In late August of this year, students at UNC, Chapel Hill initiated and maintained a round-the-clock vigil at Silent Sam, the Confederate monument on campus. The vigil, which never had tents–but did have tables, sleeping pads, and folding chairs–was left unmolested by campus authorities for eight days. Then the students were informed on Thursday, August 31st that they had to vacate the spot and that anything they did not remove would be confiscated by the police at 6AM on Friday morning, the first. It did not seem coincidental that the first football game of the season would be played in Chapel Hill on Saturday the 2nd. The administration did not want football fans to be distracted with thoughts of the legacies of slavery.
I cycled over to campus at 5:30 that Friday morning in order to witness—and to video on my phone—the arrival of the police. About fifteen students were there. Most of the vigil’s paraphernalia had been removed. The students did not intend to resist the police incursion or to get themselves arrested, but did plan to chant various slogans throughout the police action.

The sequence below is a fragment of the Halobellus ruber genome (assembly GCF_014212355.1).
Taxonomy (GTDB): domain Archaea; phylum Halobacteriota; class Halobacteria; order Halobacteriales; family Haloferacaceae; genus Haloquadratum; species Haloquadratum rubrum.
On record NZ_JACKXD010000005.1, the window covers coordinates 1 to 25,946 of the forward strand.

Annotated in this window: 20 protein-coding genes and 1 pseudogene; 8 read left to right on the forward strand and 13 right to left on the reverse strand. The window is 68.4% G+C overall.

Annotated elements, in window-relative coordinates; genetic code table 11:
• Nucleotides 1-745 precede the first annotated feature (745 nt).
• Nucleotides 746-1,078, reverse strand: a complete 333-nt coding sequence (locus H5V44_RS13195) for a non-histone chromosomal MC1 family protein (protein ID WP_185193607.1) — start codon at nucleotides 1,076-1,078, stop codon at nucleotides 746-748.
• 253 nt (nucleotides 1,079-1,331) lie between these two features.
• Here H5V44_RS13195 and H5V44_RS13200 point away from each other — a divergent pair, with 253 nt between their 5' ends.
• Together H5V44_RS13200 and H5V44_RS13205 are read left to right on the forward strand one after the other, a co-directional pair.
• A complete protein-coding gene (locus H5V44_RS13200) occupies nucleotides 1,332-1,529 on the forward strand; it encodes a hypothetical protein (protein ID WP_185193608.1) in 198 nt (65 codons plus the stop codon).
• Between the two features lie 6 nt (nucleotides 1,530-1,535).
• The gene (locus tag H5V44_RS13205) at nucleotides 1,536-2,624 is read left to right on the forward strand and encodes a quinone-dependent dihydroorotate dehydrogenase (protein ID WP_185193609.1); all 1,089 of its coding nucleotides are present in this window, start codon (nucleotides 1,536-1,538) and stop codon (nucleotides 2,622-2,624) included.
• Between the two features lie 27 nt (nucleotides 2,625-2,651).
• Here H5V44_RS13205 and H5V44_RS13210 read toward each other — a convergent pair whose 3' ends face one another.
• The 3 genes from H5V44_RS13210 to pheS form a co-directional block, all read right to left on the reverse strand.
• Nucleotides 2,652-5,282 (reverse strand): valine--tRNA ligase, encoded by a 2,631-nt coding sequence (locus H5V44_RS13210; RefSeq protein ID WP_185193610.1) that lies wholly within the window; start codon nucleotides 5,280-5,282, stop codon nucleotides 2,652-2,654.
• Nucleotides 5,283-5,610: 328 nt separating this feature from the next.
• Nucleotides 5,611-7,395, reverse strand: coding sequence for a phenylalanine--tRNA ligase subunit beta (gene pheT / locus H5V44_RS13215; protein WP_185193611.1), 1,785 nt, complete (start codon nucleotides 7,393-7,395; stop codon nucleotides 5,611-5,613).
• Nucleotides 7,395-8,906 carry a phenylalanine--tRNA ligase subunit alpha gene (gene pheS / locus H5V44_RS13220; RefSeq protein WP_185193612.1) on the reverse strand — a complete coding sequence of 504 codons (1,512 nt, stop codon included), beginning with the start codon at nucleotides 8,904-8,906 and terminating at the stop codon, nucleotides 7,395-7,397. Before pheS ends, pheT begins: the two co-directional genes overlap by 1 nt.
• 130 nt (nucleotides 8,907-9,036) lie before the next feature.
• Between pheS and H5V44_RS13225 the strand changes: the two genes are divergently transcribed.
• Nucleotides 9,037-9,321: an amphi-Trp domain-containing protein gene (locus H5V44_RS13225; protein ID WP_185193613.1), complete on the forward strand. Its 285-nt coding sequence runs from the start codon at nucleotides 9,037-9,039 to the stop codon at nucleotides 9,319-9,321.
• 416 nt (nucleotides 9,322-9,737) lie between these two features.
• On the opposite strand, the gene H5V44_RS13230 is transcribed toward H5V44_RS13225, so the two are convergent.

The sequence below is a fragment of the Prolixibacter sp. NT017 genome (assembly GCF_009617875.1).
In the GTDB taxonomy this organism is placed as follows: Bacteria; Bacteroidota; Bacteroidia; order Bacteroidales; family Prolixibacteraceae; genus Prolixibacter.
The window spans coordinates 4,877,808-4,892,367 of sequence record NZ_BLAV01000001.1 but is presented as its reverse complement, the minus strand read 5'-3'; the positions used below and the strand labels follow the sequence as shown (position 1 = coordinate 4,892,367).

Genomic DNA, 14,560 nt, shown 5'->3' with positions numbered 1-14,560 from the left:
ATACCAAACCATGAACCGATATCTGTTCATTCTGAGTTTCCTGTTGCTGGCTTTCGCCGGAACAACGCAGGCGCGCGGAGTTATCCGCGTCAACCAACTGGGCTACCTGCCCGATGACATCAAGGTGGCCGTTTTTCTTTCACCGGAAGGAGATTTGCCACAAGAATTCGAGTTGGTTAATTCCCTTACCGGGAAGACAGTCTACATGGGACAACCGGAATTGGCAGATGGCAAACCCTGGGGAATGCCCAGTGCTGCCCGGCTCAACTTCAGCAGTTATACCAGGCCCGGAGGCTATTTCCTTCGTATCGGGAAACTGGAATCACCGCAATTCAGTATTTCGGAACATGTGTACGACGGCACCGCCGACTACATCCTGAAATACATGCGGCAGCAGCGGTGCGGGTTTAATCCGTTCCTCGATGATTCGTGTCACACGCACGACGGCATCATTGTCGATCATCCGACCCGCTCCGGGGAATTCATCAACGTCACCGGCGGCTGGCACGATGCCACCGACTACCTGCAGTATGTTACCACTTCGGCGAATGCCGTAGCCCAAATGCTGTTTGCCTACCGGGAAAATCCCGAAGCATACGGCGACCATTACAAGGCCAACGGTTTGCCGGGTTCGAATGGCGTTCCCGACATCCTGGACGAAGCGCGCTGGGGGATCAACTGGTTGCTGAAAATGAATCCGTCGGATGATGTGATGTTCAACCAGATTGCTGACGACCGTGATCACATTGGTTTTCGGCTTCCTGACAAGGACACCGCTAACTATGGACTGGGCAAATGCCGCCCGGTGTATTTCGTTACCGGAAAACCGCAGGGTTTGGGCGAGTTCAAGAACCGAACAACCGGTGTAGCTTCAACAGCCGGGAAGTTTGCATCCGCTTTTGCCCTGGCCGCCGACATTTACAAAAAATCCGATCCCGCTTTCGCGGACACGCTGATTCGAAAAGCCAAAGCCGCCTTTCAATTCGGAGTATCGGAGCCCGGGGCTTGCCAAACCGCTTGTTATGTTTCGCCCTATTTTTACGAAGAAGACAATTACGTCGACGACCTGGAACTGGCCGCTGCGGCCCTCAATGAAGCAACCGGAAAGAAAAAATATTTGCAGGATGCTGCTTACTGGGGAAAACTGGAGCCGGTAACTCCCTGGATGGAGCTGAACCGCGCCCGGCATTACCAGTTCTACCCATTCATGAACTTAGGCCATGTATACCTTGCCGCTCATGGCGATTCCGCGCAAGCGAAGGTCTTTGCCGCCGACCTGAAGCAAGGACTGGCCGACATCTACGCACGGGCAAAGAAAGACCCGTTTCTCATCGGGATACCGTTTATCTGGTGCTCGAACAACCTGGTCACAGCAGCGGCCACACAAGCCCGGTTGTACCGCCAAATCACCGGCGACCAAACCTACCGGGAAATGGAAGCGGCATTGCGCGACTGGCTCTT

I hung around until 8:45 or so, chatting with students and colleagues on the scene. The police did not show up. Later that day, I learned that the police arrived around 9:00 am and did just what they had informed students they would do: dismantle the site of the vigil and threaten any students who refused to leave the site with arrest.
Now, some two months later, I discover, while reading Micah White’s The End of Protest (of which more in subsequent posts) that the Chapel Hill action followed a script devised for the dismantling of Occupy sites around the country in late 2011 and early 2012.
“The eviction in Lower Manhattan was effective, and it was no coincidence that evictions spread immediately. Five days before Zuccotti [the Occupy Wall Street site] was dismantled, police coordinated nation-wide conference calls with mayors from eighteen cities. An eviction script was developed to counter the tactics of Occupy. Mayors learned to announce an impending eviction, to give Occupiers a firm deadline so that the people would gather to defend the encampment. Authorities would then let the deadline expire so that protestors were exhausted by the state of tension and readiness. Many protestors would return home believing the crisis had passed. At that point, the police would strike and complete the eviction using maximum force. The counter-revolutionary tactics developed by Bloomberg and others were quickly deployed in city after city” (The End of Protest, 30-31).
“Maximum force” was not used in Chapel Hill, nor was it needed given the students’ resigned acquiescence in the eviction. But I was gulled by a trick used five years earlier because I didn’t know of its existence.